Need and Want in the Housing Crisis

Are we getting the houses we need or the dwellings we want? In a recent survey of affordable housing, CPRE found that where developers appealed (23) against the number of affordable houses they were required to provide, most (17) were granted and a total of 478 affordable houses were lost. At the national level, a similar picture is revealed with only 55% of affordable housing in rural areas being delivered.
There are three categories of housing need if that is the right word. Social Housing is normally available to rent from Local Authorities and Housing associations and is intended for people on low income who are in housing need and are unable to provide suitable accommodation from their own resources. (ref Shelter). The rents in this sector are usually between 40 – 60% of market rents. It is a secure tenancy, potentially for life.

Affordable Housing is a little different and is defined by the government as “social rented, affordable rented and intermediate housing provided to specified eligible households whose needs are not met by the market”. Most of this housing is also rented at 65 – 80% of market rents and it is not as secure as social housing. In addition, ‘intermediate housing’ is available through shared ownership schemes. This allows people to buy a share of a home and rent the rest. You can gradually increase your share, or equity, in the property to own it outright.

Housing need can be measured. It can be assessed from the people who come forward and are identified as in need. This task is undertaken by Local Authorities (Cheshire East) and published as the Strategic housing market assessment (SHMA). The current one for Bunbury was produced in 2013. Here is a copy.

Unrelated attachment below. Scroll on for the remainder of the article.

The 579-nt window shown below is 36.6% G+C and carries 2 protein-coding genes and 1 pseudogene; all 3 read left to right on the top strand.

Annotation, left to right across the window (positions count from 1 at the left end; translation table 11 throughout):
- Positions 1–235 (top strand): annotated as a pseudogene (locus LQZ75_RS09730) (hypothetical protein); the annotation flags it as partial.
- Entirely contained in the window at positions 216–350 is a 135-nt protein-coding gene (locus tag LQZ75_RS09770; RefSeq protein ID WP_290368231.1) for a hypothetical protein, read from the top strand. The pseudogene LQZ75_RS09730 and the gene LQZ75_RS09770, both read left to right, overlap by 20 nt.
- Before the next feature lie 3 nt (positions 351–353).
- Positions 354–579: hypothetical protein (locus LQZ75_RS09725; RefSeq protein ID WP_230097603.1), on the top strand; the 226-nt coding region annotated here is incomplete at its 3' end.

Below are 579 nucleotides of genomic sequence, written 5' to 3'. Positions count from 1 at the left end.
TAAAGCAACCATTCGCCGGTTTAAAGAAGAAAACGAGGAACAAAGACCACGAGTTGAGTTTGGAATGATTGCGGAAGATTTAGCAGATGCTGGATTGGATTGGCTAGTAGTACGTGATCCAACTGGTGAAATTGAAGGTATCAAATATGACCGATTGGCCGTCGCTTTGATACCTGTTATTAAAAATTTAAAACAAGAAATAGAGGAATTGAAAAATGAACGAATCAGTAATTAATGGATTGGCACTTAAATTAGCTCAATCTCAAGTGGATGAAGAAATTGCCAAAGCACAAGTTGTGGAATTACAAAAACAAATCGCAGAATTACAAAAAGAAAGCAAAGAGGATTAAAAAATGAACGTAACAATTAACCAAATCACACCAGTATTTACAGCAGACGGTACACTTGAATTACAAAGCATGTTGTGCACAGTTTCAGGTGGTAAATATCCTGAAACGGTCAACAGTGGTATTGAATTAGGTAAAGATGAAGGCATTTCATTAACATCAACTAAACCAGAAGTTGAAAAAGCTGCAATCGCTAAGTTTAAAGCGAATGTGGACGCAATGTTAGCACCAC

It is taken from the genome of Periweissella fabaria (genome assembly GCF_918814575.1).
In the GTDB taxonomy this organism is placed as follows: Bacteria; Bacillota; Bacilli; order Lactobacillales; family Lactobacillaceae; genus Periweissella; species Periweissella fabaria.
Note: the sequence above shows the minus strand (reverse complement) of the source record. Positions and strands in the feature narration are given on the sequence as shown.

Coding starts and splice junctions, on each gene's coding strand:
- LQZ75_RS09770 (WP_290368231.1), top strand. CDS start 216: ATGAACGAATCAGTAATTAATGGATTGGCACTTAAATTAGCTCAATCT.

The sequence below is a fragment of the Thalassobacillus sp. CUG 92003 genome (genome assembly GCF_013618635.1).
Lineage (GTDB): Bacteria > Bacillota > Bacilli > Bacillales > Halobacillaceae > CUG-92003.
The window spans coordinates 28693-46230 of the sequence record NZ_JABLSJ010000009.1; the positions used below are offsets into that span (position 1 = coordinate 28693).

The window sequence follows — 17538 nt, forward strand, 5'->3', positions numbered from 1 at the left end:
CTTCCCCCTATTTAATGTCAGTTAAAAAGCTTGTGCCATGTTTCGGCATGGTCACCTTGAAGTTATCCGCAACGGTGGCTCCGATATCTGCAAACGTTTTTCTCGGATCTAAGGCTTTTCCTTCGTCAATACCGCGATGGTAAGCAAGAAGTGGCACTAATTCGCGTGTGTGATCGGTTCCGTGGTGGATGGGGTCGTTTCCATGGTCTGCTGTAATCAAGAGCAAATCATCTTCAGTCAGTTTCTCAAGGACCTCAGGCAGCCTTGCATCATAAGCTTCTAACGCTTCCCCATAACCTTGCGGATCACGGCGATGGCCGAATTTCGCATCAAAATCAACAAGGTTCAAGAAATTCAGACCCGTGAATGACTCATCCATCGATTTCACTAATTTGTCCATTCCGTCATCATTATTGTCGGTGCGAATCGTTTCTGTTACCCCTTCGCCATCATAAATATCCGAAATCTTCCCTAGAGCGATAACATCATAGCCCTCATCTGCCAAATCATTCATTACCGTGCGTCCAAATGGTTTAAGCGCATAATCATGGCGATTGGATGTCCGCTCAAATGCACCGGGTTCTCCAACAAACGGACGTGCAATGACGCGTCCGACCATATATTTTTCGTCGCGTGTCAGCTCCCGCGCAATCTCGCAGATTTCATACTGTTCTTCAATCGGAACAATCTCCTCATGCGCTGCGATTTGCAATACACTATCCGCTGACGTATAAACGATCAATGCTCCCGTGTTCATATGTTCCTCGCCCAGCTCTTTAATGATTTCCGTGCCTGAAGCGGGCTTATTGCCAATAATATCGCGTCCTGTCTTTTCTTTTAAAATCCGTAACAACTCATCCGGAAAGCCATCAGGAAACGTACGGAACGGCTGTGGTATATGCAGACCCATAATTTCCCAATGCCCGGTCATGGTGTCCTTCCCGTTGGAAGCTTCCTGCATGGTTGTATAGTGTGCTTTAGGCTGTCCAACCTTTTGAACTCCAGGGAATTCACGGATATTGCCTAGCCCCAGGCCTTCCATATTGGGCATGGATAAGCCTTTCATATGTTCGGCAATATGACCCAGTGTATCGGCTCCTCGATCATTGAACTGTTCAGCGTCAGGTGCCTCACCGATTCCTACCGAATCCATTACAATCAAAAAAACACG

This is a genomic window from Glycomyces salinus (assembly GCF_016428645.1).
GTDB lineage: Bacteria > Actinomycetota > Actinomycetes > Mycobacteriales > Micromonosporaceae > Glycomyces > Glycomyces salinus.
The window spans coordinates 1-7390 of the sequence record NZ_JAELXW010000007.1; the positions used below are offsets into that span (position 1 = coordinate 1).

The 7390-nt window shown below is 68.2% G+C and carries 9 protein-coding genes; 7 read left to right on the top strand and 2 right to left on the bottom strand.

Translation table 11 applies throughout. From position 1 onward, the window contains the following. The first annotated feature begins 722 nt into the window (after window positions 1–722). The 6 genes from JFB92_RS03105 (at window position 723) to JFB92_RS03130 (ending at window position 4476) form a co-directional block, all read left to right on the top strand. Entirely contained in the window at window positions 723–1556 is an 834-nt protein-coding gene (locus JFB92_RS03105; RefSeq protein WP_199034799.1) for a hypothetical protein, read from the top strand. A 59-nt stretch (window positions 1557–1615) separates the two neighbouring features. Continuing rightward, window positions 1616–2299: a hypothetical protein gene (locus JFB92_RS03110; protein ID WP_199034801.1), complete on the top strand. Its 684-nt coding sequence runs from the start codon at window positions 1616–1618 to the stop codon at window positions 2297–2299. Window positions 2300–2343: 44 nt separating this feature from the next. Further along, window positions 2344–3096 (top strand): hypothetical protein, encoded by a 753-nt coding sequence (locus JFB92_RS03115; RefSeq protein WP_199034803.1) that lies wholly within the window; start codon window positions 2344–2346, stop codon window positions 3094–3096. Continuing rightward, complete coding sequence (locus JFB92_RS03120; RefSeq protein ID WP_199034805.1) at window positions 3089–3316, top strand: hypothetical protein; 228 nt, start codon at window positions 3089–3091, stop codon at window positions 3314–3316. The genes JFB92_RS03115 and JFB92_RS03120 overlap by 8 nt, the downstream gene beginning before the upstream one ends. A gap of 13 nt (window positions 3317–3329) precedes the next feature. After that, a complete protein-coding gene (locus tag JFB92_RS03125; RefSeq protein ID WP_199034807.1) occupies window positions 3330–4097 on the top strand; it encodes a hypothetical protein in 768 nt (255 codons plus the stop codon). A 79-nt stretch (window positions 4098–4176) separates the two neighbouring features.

However, a great deal of confusion occurs around the terms ‘need’ and ‘want’;. The government NPPF (National Planning Policy Framework) confuses both these terms, as this quote shows:
‘Need’ as referring to ‘the scale and mix of housing and the range of tenures that is likely to be needed in the housing market area over the plan period – and should cater for the housing demand of the area and identify the scale of housing supply necessary to meet this need’
They then go on to measure progress as ‘sustainable development’ whether affordable or otherwise. In this post, I want to make a distinction between these two terms as they have very different implications for housing provision and the solution to the housing crisis.

Housing DEMAND is not the same as NEED. We can define demand, as ‘the housing people choose to live in that reflects their preferences and ability to pay’;. So the demand depends upon things such as wealth, cost of mortgages, ease of selling existing properties, and aspirations. Clearly developers are more focused on this sector of the housing market. A recent survey by the big estate agents Savills found in London the properties being built in the next 5 years were overwhelmingly above £450K and very little was intended to be built at lower prices despite the huge ‘need’ for such dwellings. Where social and affordable housing is needed, ‘executive’ homes are built instead.

The largest number of new households are young. Between 2011 and 2031 the number of new households is 363,000 per annum (DCLG white paper 2017, on the TPS website, 25 to under 45 by2031). This group relies on the cheaper housing to rather than the new stock designed mainly for those ‘moving up’;. As a result, this age group (25- under 45) has had to resort to the private rented market.

What is the situation in Bunbury? Based on the SHMA 2013 data 75.6% of dwellings are owner-occupied, 15.3% privately rented and 9.1% affordable housing (social and intermediate) If we look at what affordable dwellings are NEEDED (per year) the analysis say 18 one bedroom properties and 1 four bedroomed house. During the last four years therefore 76 affordable houses were needed in Bunbury So how does current building plans (i.e. given consent) match this need?

Market 67 builds granted
Affordable 37 builds granted

I am using the term ‘Market’ to refer to speculative houses built during this period. The term is used in this sense by Cheshire East. That gives a shortfall of 35 dwellings needed in Bunbury.

By admin

Now retired from teaching. Involved in supporting the Village Day Committee, Village websites and Secretary of the Bunbury Action Group.